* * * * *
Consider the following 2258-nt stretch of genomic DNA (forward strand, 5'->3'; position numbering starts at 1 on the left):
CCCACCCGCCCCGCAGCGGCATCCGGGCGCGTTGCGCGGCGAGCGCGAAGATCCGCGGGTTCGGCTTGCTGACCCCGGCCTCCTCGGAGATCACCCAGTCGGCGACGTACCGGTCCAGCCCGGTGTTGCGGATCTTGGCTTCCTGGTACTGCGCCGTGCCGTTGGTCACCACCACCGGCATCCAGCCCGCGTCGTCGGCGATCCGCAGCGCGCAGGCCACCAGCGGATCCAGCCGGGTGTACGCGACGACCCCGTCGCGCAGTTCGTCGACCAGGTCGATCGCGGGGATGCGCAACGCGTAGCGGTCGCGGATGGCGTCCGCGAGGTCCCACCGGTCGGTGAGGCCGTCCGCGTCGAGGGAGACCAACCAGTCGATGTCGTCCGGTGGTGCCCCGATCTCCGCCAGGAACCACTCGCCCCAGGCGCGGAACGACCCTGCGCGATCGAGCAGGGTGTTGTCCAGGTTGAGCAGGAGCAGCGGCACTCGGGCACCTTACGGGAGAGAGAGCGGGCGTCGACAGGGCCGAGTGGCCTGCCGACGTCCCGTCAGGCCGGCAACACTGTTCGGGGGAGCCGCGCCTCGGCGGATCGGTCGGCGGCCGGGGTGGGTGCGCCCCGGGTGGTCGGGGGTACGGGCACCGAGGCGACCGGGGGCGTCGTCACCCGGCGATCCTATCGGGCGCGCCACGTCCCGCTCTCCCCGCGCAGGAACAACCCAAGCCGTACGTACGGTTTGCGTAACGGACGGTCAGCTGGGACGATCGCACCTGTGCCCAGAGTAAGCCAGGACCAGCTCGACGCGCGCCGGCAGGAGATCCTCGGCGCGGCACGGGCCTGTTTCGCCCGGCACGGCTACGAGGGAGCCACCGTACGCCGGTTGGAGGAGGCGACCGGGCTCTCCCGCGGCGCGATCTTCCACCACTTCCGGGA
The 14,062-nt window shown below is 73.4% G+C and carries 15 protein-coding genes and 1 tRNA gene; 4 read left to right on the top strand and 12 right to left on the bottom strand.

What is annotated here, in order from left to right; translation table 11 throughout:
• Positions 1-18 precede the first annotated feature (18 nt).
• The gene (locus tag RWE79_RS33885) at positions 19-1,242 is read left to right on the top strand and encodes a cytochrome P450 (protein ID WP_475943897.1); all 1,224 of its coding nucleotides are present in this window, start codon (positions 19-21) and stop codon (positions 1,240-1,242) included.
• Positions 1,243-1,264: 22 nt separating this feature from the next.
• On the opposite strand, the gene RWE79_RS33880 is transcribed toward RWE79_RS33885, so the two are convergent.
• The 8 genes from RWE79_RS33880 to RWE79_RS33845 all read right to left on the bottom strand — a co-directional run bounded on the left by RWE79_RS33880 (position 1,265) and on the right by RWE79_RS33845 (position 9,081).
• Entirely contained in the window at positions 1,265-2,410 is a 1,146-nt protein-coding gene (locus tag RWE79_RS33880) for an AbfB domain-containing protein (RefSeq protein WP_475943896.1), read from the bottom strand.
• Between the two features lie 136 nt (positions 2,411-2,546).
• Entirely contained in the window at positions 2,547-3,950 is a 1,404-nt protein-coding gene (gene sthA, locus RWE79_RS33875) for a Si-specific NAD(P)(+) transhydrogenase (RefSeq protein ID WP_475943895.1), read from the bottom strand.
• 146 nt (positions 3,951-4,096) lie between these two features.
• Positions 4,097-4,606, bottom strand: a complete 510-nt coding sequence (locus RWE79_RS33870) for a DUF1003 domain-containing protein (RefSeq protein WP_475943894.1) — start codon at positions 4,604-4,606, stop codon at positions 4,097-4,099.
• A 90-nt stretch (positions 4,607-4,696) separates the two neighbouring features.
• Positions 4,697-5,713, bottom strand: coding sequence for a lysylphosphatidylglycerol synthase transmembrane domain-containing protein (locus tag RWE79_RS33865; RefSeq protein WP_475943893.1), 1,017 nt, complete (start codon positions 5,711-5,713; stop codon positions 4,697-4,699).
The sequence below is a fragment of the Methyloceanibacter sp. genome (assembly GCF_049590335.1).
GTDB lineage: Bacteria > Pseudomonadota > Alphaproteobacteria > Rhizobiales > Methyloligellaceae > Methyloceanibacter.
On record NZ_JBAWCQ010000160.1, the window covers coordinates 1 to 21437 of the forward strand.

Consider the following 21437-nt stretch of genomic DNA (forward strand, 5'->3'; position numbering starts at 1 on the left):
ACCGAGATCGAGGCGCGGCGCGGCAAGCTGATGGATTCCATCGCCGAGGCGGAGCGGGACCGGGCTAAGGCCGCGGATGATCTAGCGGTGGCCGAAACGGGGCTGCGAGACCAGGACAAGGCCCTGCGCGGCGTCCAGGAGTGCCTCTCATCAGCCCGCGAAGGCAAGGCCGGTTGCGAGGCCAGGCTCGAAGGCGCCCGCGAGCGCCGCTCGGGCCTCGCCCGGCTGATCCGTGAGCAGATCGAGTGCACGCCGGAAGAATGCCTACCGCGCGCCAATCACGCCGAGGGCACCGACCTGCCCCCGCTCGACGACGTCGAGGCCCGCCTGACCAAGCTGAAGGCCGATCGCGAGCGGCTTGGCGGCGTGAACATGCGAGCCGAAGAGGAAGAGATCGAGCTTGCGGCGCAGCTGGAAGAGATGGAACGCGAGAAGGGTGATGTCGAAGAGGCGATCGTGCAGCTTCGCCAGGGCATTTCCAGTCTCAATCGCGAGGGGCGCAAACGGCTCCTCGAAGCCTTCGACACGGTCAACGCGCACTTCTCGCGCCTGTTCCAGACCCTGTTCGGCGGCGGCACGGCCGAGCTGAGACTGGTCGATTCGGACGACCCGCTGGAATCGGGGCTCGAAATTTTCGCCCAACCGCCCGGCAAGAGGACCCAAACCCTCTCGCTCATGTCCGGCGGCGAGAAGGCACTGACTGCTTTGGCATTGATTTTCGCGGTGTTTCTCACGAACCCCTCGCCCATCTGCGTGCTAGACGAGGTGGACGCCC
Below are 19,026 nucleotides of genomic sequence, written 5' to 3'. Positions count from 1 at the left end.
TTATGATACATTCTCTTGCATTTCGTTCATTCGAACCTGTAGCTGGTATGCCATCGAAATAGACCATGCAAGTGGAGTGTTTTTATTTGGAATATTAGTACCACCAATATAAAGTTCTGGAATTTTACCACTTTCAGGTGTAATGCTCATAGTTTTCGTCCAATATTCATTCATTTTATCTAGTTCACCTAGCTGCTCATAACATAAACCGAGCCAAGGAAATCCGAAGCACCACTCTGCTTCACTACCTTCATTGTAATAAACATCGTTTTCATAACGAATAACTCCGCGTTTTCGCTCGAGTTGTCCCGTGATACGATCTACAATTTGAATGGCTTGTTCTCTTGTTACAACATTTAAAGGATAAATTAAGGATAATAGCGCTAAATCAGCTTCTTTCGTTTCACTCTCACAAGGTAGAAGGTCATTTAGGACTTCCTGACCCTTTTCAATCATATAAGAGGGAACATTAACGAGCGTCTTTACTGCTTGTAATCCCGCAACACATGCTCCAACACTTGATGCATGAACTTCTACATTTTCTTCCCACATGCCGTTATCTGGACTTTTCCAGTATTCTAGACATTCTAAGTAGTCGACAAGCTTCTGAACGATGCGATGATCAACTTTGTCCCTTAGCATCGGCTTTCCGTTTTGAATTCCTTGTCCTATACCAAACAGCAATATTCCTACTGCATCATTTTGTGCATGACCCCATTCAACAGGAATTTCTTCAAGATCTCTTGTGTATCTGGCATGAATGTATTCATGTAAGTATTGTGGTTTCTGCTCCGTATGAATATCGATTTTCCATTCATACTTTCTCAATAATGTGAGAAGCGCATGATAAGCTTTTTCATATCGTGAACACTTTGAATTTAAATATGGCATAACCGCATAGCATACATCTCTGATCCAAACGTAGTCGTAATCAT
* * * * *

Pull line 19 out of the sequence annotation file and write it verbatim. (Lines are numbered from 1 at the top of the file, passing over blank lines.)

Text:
On record NZ_JBAWCQ010000160.1, the window covers coordinates 1 to 21437 of the forward strand.